Hay River schools began the transition to remote learning this week following public health recommendations from the Office of the Chief Public Health Officer.

The Hay River District Education Authority stated in a Jan. 7 news release that because of rapidly increasing cases of Covid and recommendations from CPHO Dr. Kami Kandola for schools in northern communities to shift to online classrooms where students will learn from home, Harry Camsell, Princess Alexandra and Diamond Jenness Secondary Schools would be teaching online starting Jan. 10.

“The Hay River DEA recognizes that families will be eager to learn the details around remote learning for students,” said Mark Harris, Hay River DEA chair. “Our schools administration is in regular contact with the Department of Education, Culture and Employment via the South Slave Divisional Education Council to ensure that all necessary steps are followed to keep our students and staff safe and to provide additional resources, such as technology, to support the continuity of learning for our students.“

Dr. Deborah Reid, principal at the Chief Sunrise Education Centre, said her school is going through the same pivot to remote learning. Her school’s staff had been ready to start on Jan. 4 with teacher-only days before welcoming 60 students back for in-person learning. However due to the changing nature of Covid, staff were asked to isolate for three days and recommendations came on Jan. 7 from both her superintendent and district education authority, a closure was recommended until at least Jan. 21.

“So every school is doing their own version of remote learning depending on accessibility to technology and whether that works in their community or not,” she said.

“Our community here is doing mostly a paper and pencil version of learning packages with telephone contact home.”

Teachers were prepared for both the chance that the school learning would be taught in-person or remotely, so being able to transition to either form wasn’t a huge challenge, she said. The school has had remote learning this year during an outbreak at KFN in October and at that time, large amounts of school supplies were provided so that households were equipped. More supplies are expected to be sent out, especially for those that support language arts and math as well as items supporting Dene culture and cooking, after the initial week, Reid said.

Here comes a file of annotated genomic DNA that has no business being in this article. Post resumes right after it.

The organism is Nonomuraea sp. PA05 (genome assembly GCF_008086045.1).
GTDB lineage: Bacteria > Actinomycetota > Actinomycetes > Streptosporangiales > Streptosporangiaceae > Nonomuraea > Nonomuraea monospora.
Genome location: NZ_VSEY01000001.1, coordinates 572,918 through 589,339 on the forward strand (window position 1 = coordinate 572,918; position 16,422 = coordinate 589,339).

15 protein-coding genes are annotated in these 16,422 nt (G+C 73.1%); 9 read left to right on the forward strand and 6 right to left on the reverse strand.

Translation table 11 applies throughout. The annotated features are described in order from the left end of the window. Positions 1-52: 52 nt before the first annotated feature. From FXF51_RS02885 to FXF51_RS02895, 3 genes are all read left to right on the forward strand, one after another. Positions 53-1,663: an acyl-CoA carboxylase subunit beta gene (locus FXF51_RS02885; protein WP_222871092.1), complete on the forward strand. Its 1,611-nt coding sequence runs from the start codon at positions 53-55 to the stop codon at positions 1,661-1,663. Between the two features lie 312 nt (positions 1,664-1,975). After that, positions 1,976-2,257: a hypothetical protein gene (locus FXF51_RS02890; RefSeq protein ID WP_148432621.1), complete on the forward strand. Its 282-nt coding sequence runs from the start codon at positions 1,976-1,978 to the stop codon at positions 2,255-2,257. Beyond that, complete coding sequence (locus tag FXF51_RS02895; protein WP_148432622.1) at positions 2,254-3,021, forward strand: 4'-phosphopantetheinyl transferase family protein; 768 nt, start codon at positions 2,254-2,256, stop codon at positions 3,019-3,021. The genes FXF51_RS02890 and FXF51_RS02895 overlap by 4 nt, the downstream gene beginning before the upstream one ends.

“It’s not definitely not the same as if you were doing it in the classroom and being here in person,” she said.

“It leaves us a bit fragmented, but we’re doing the best we can and we are working with parents who recognize too that it’s not the best scenario. But we’re a little bit concerned about this virus being passed on to the kids.”

Yvonne Careen, superintendent of the Commission scolaire francophone territories du nord-ouest, which oversees Ecole Boreale, issued a similar news release to the Hay River DEA’s on Jan. 7.

Simon Whitehouse

Simon Whitehouse came to Yellowknife to work with Northern News Services in 2011. Simon obtained his journalism education at Algonquin College and the University of Ottawa. Simon can be reached at...

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